The United States Supreme Court’s decision affirming an order placing a population limit on California’s prisons to prevent continued mental and medical health violations does not mean that “46,000 criminals – the equivalent of three army divisions – will be released,” as Justice Alito claimed in his dissent.  

His description of the consequences of the Supreme Court’s decision is an example of the hyperbole and hysteria used by Justices who are required to exercise sound reasoning in deciding cases.

Our perspective comes from having served more than 50 years combined in California prisons, and having witnessed the conditions under which men are confined, and the provision of medical treatment to those in need. We understand, too, that in an economy where many law-abiding citizens are out of work and unable to afford health care for themselves and their families, the lack of mental and medical health treatment for prisoners does not engender much sympathy. 

However, the U.S. is still a symbol of freedom across the world. How we treat the most despised of our own citizens is important if we are to have credibility and moral authority in advocating for human rights in other countries. The Court noted that the Constitution protects the “essence of human dignity in each person.”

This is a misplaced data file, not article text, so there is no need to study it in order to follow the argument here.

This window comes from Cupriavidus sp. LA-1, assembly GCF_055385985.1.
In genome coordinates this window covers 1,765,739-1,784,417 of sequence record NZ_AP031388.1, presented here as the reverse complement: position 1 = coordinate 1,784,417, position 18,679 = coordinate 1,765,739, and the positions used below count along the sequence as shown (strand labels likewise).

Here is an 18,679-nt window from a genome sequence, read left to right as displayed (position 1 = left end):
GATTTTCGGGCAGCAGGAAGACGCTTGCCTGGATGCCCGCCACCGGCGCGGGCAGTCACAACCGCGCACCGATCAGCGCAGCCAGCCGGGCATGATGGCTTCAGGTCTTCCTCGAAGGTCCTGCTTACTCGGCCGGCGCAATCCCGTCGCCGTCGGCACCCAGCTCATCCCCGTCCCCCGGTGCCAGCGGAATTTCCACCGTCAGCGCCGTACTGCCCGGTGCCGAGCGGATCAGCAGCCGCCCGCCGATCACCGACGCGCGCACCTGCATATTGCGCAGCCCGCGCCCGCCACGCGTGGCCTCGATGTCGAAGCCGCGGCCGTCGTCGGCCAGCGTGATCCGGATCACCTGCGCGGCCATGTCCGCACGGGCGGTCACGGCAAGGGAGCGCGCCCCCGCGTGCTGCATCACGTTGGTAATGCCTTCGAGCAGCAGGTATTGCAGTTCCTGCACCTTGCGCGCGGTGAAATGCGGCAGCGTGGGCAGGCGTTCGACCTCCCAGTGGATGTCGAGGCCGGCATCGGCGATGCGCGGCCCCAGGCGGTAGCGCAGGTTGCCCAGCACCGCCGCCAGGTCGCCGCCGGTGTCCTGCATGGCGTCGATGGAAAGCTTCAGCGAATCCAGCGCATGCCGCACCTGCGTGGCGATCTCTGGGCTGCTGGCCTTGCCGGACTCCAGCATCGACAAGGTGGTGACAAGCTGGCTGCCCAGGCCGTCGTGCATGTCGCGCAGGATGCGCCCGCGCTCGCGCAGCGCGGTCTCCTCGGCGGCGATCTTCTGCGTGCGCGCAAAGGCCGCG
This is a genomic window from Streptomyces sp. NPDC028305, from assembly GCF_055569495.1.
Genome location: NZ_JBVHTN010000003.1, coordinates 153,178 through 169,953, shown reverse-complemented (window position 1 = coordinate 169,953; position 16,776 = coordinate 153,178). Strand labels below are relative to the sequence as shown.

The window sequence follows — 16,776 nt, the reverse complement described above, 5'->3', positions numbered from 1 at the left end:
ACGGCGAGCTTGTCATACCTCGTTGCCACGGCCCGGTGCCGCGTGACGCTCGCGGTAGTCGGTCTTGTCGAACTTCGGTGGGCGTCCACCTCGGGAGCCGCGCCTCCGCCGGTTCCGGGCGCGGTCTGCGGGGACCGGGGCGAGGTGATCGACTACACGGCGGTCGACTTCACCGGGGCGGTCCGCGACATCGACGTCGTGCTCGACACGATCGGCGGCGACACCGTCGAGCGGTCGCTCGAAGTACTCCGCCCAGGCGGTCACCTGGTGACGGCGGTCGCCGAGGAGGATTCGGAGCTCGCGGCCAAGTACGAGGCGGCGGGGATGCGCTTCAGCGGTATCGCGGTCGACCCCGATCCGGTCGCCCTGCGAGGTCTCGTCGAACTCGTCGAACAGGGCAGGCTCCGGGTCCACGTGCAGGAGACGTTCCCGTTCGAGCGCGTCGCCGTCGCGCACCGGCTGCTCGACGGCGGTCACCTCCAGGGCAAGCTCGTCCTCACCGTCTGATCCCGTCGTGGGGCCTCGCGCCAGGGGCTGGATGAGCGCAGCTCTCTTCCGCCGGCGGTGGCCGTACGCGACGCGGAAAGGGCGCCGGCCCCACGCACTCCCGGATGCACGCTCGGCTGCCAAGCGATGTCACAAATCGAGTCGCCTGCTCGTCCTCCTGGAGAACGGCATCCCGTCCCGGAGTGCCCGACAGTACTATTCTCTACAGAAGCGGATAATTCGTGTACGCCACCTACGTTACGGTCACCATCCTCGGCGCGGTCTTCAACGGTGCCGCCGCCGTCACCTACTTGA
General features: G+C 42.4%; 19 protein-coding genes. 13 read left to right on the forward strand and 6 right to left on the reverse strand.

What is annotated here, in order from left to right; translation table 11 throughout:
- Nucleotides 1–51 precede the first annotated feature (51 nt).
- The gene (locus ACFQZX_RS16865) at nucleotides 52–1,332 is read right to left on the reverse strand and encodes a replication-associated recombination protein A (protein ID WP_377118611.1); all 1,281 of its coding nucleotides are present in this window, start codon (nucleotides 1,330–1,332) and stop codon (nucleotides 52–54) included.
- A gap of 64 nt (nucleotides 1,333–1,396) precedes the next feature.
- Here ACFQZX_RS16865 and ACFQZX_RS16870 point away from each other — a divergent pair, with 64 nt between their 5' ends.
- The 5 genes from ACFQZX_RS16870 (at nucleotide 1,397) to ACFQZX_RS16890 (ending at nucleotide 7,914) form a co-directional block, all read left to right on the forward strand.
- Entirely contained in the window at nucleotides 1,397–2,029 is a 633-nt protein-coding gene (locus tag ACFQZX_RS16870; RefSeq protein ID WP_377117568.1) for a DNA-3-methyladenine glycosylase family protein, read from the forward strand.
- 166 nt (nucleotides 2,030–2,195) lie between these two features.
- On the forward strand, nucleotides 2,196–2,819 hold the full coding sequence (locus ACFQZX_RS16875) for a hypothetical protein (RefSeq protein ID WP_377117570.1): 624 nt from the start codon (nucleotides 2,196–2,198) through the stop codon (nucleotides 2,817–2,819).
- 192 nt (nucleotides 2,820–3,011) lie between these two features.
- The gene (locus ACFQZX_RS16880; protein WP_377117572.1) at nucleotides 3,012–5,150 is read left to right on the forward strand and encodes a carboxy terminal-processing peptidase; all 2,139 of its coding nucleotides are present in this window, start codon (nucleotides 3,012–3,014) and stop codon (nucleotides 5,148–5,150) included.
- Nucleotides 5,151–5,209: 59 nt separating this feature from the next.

Much of the criticism of the Supreme Court’s decision focuses on the remedy, which will require the early release of some prisoners. The release order was a remedy of last resort and necessary after more than a decade of failed attempts to fix a system that did not meet minimal health needs. 

The ‘criminals’ to be released under the Supreme Court’s decision would be released eventually, and many have made strenuous efforts to rehabilitate themselves so that they can return as assets to their communities. 

The conditions under which we incarcerate men directly influence what type of person is returned to the community. One of us [Héctor Oropeza] is a father of three; we, too, are concerned about who is released from prison – and this is why this order is so important to us. A former warden of San Quentin, Jeanne Woodford, testified that the conditions of prisons “make people worse” and “are not meeting public safety” by the way they treat people.

That for over a decade California has subjected prisoners to standards that amount to cruel and unusual punishment while maintaining an extraordinarily high rate of incarceration reflects an erosion of fundamental values of American society.  The closing of mental health facilities, cutting of school budgets, and conducting the “War on Drugs” are all factors inflating California’s prison population.  Many of those serving time in prison would have been better served through treatment for addiction, mental health problems, or job opportunities.

We have seen the deliberate indifference to the suffering of the mentally disabled and physically sick.  The majority decision noted that suicidal inmates were kept in “telephone booth-sized cages without toilets” and that “50 sick inmates were held in a 12x20 foot cell." 

Communicable diseases, which do not respect the barriers of prison walls, are rampant in California prisons.  Prisoners who are released with communicable conditions or debilitating illness will continue to burden the health care systems in their communities.